Peregrine, Wild geese & Avocets

Chapter eight - Peregrine and Geese, Slimbridge

 

THE PEREGRINE - October 1966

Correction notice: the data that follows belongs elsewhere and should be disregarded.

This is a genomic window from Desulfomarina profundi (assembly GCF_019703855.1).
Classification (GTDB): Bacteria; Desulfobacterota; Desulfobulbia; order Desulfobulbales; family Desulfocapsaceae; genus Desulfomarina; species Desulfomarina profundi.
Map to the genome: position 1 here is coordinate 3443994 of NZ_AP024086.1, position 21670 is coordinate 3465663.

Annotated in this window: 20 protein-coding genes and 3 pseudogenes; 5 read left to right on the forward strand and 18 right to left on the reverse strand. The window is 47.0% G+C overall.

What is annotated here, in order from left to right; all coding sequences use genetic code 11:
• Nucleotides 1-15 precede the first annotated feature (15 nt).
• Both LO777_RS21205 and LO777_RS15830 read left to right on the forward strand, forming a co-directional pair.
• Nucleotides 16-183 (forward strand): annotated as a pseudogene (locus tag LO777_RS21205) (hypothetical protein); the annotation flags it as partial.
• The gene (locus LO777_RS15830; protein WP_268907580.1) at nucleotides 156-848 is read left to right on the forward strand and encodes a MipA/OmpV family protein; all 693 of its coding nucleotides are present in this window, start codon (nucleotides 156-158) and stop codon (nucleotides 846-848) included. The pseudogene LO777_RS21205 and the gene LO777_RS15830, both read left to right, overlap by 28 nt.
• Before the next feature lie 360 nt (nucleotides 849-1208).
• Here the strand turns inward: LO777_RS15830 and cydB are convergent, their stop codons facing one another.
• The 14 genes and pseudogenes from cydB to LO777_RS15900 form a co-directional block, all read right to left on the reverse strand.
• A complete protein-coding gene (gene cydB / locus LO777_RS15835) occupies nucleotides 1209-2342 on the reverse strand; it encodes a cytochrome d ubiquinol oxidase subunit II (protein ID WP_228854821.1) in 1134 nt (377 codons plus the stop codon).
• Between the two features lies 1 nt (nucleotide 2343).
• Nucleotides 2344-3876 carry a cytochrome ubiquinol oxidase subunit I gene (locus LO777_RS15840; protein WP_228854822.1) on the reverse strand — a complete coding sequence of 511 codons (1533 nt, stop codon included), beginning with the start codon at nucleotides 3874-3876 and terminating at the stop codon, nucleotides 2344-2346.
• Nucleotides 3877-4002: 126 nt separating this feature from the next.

I was alone in the hide at last; in a stone tower on the sea-wall. I had a good look round the horizon through the narrow, boarded slit. The view was magnificent, with sunlight pouring down on to the broad waters of the Severn, and a haze of rain clouds on the opposite shore - rendering parts half invisible as they blew across. I had been to Slimbridge to visit the Wildfowl Trust on several occasions, but it was some years since I had last been out to the Dumbles to see the wild geese on their natural feeding grounds; a chance to have another visit was not to be ignored. It was towards the end of October, and the day was sunny, but intensely cold with in a keen, biting wind. 1t was really too early to see many geese, but this had the advantage that few people were bothering to go out to the hides. In fact, I managed to have an hour and a half on my own, which gave me the opportunity to nave a look at anything that took my eye, and to lay out sketch-pads and pencils untidily all round the interior of the draughty tower. I had already been round the collection in the pens, both for the sheer enjoyment of doing so, and to refresh my mind on the identification points of the various geese. As usual, my favourite was Rushy Pen, where the variety of birds is staggering, and the layout seems to make them appear as if they are in natural surroundings. The brilliant colours astound the eye with their combinations, and the air is filled with the whistles of the various teal and wigeon, set against a background of geese baying, and the haunting notes of the wild swans - a riot of colour, movement, sunlight and shadow.